Tim Giago, left, is shown with the late Gov. George Mickelson in 1990. Giago lobbied the governor to proclaim 1990 a year of peace between Indians and Whites in honor of the 100th anniversary of the Wounded Knee Massacre. Giago also lobbied the governor to change Columbus Day to Native American Day. Photo courtesy Native Sun News Today.
Opinion

Tim Giago: South Dakota governor remains ignorant of state's Indian history





Notes from Indian Country

Sending the Governor back to school
By Tim Giago (Nanwica Kciji – Stands Up for Them)

I continue to be appalled at the apparent ignorance of South Dakota's Gov. Dennis Daugaard when it comes to the thousands of Lakota, Nakota, and Dakota living within the borders of the state he governs.

A couple of weeks ago the governor wrote a column about the annual Buffalo Roundup at Custer State Park and mentioned in passing that there used to be millions of buffalo roaming the plains and suddenly they just diminished in numbers.

The fact that the United States Government put a hefty bounty on the heads of the buffalo in order to kill them off as rapidly as possible so that the Native Americans dependent upon them for food, shelter, clothing and tools, would starve to death never entered the governor’s mind. The fact that his own government paid out millions of dollars to ensure the extermination of the vast buffalo herds in order to kill of a race of people, or better yet to starve them into submission was apparently never taught in the schools Daugaard attended.

The governor wasn’t content with this bit of buffoonery so the next column he wrote was titled, “Native American Day cause for celebration” and then he went on to further display his apparent ignorance, this time on contemporary Indian history.

According to Daugaard Native American Day came about at the urging of Gov. George Mickelson as part of the Year of Reconciliation. And how did the Year of Reconciliation come about? After I wrote an editorial challenging Gov. Mickelson to proclaim a Year of Reconciliation. And why did I do this?

As I told the hundreds of Native Americans gathered at Memorial Park following the Native American Day Parade on Saturday: Because 1990 was the 100th Anniversary of the Massacre at Wounded Knee and South Dakota had to do something really powerful to honor those 300 men, women and children slaughtered there on December 29, 1890.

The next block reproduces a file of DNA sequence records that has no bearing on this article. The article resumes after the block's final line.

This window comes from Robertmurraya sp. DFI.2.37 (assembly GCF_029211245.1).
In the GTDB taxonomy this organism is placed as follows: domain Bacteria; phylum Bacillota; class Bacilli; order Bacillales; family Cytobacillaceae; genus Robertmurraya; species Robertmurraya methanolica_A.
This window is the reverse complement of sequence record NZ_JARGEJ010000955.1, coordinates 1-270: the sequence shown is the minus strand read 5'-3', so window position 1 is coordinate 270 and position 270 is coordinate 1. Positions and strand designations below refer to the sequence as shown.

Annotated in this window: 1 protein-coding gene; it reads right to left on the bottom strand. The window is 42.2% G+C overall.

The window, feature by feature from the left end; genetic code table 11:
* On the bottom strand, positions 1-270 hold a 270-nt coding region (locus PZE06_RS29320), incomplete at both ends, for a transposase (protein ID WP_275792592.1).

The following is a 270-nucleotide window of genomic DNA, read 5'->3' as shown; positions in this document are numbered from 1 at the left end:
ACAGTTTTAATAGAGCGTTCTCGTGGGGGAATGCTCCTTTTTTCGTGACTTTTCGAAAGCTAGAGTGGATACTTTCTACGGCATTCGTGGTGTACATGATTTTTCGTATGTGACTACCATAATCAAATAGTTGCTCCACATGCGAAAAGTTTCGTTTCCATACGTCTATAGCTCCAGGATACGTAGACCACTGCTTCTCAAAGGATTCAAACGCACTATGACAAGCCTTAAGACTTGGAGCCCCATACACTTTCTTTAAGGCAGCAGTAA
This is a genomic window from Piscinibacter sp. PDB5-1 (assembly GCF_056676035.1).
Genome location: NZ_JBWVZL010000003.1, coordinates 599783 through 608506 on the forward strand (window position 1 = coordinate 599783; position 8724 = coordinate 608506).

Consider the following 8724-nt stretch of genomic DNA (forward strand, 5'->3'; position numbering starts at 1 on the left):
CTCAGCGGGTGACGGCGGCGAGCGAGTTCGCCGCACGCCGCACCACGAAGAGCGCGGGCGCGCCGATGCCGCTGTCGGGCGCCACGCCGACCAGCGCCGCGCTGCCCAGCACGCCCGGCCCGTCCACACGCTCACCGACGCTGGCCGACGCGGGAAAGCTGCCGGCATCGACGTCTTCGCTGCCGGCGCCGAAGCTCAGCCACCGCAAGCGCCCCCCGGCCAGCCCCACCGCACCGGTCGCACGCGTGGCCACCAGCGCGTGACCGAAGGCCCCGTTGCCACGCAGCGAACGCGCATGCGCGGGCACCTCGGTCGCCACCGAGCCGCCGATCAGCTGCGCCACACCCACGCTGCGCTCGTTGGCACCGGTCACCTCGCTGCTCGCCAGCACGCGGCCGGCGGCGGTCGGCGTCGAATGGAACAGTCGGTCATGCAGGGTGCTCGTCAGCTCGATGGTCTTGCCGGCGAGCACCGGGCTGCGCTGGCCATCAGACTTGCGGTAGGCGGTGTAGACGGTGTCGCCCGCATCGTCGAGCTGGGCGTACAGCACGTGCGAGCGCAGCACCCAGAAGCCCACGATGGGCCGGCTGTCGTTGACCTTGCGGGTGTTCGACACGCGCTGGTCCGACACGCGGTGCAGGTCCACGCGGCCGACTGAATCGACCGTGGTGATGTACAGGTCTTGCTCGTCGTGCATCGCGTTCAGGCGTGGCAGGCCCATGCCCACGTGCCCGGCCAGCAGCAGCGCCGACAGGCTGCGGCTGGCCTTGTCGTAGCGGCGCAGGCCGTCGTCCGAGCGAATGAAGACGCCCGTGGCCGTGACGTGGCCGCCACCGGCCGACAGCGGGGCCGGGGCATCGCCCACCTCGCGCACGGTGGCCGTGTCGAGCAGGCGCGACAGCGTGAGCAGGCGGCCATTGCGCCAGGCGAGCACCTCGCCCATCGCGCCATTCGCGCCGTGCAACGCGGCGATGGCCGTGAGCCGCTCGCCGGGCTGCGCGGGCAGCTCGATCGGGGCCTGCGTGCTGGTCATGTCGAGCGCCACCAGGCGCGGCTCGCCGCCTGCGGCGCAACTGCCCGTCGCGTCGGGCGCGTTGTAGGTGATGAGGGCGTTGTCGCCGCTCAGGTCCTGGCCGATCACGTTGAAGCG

Somehow how this all happened loses something in translation to the governor and the South Dakota mainstream media. First off it took a forward thinking and courageous governor to accept my challenge and to act on it. It also took a courageous South Dakota State Legislator to introduce the bill and to vote yes on it.

But none of it would have happened if a Native American editor and a Native American newspaper had not wanted to do something to commemorate the 100th anniversary of Wounded Knee and pushed the governor to adopt the idea.

Daugaard mentions in his column that Gov. Mickelson and OST President Harold Salway were at the Crazy Horse Memorial to accept plaques, but fails to mention that I was also there so that Mickelson and I together could announce the Year of Reconciliation and Native American Day. I still have the plaque to prove it.

When Gov. Mickelson and I discussed when and where we should hold the announcement I recommended it be held at Crazy Horse Memorial because I believed that Ruth Ziolkowski would be more than happy to host it. And she was a gracious host that day.

Let me just add that Gov. Daugaard was not at Crazy Horse Memorial that day so his retelling of what happened there that day is visibly lacking in candor and accuracy.

I have a copy of Gov. Mickelson’s book talking about how he and I collaborated on the Year of Reconciliation and Native American Day and I would be happy to send it to Gov. Daugaard to further educate him on the topic.

In the meantime Gov. Daugaard if you are going to continue to write columns about the Native Americans of South Dakota please educate yourself on the topic.

Contact Tim Giago at najournalist1@gmail.com. Giago was the founder of the Native American Journalists Association and the initiator of Native American Day and the Year of Reconciliation in the State of South Dakota.